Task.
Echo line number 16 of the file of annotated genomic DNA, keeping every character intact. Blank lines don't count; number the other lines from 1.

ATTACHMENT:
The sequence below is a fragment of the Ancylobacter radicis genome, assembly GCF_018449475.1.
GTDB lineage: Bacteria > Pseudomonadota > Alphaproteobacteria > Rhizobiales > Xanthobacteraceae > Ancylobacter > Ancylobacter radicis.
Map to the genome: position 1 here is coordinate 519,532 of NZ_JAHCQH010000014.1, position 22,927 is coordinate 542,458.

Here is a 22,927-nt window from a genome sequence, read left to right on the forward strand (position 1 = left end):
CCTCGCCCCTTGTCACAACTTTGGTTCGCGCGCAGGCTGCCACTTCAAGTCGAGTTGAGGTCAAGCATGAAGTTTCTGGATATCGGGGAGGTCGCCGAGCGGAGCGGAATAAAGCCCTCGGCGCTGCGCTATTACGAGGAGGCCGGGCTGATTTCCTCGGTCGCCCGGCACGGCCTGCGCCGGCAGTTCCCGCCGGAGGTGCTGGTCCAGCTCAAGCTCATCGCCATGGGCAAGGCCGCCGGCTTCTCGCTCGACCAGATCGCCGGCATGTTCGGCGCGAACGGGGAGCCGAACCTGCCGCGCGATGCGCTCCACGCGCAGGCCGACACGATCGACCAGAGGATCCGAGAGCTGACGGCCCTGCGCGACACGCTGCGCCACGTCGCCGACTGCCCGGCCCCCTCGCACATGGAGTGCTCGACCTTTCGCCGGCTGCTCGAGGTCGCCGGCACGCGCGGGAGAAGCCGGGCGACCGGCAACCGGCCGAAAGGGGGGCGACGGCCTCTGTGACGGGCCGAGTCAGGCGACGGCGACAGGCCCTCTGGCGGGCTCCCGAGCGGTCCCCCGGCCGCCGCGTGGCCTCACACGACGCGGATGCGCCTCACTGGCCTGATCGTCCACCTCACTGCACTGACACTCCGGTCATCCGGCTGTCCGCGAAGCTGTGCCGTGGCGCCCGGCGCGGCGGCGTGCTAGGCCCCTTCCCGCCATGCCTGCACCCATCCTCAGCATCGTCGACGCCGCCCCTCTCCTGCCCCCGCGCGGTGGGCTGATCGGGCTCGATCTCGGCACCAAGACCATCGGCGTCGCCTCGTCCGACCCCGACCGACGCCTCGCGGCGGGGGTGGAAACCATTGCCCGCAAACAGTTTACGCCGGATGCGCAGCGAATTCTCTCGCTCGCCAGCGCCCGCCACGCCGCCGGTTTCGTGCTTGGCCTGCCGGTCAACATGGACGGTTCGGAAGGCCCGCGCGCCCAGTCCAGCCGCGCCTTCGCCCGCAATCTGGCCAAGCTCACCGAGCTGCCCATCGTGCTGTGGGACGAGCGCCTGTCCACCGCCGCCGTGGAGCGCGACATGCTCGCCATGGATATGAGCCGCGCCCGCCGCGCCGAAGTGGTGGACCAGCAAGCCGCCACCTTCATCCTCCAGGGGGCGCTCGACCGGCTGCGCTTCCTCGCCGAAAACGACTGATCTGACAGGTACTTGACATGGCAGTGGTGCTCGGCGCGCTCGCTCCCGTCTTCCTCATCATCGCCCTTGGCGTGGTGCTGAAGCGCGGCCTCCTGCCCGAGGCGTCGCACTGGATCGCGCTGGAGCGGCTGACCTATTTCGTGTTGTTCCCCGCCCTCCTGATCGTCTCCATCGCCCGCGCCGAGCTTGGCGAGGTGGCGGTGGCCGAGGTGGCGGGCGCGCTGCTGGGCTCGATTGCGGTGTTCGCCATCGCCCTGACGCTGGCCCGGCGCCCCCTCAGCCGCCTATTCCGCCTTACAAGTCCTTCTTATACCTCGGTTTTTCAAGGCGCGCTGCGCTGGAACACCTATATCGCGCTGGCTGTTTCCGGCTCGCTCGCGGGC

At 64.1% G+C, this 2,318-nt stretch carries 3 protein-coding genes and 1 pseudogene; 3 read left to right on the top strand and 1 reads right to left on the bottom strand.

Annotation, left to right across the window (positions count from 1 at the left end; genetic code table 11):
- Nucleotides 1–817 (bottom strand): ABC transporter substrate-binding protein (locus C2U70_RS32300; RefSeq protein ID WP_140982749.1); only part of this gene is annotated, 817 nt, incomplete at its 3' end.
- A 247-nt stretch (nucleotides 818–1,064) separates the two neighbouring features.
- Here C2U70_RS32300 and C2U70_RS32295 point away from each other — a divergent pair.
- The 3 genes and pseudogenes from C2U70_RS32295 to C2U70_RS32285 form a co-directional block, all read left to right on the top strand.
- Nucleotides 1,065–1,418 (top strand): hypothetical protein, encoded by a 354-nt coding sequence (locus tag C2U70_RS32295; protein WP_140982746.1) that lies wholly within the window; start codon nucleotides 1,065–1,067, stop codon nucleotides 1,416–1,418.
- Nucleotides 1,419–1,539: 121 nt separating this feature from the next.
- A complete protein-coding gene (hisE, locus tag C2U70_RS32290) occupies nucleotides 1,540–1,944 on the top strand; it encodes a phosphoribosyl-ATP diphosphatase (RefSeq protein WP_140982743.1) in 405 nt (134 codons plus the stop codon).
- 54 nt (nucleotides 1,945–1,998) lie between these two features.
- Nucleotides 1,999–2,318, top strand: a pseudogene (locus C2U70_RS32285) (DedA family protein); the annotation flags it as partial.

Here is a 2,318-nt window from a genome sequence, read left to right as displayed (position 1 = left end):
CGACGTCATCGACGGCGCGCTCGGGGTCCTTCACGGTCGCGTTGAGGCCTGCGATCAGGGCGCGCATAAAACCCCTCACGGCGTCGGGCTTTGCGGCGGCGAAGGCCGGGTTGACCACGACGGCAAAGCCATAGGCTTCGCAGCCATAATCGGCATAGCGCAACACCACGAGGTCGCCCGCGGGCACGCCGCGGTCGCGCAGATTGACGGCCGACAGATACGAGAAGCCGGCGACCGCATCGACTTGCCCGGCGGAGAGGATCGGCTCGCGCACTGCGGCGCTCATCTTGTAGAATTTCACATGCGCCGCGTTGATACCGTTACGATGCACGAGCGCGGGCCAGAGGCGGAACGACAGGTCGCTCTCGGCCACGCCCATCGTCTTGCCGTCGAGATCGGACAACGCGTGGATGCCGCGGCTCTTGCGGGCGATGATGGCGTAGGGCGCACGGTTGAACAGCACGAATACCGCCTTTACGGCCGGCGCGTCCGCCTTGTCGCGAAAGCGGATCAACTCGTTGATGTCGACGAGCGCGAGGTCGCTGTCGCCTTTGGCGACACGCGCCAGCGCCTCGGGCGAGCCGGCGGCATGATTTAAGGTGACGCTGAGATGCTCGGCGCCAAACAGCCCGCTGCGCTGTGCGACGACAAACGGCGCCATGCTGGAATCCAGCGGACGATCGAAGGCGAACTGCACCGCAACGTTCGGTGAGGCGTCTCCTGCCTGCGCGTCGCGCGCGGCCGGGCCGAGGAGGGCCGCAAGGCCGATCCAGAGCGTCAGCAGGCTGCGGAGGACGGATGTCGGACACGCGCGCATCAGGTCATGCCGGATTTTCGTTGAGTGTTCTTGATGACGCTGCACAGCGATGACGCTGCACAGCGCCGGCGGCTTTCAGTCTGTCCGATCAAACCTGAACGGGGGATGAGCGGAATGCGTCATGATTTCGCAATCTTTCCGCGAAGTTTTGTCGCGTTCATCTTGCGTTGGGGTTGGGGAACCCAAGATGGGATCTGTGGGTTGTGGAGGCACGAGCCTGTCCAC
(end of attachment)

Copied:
- Nucleotides 1,999–2,318, top strand: a pseudogene (locus C2U70_RS32285) (DedA family protein); the annotation flags it as partial.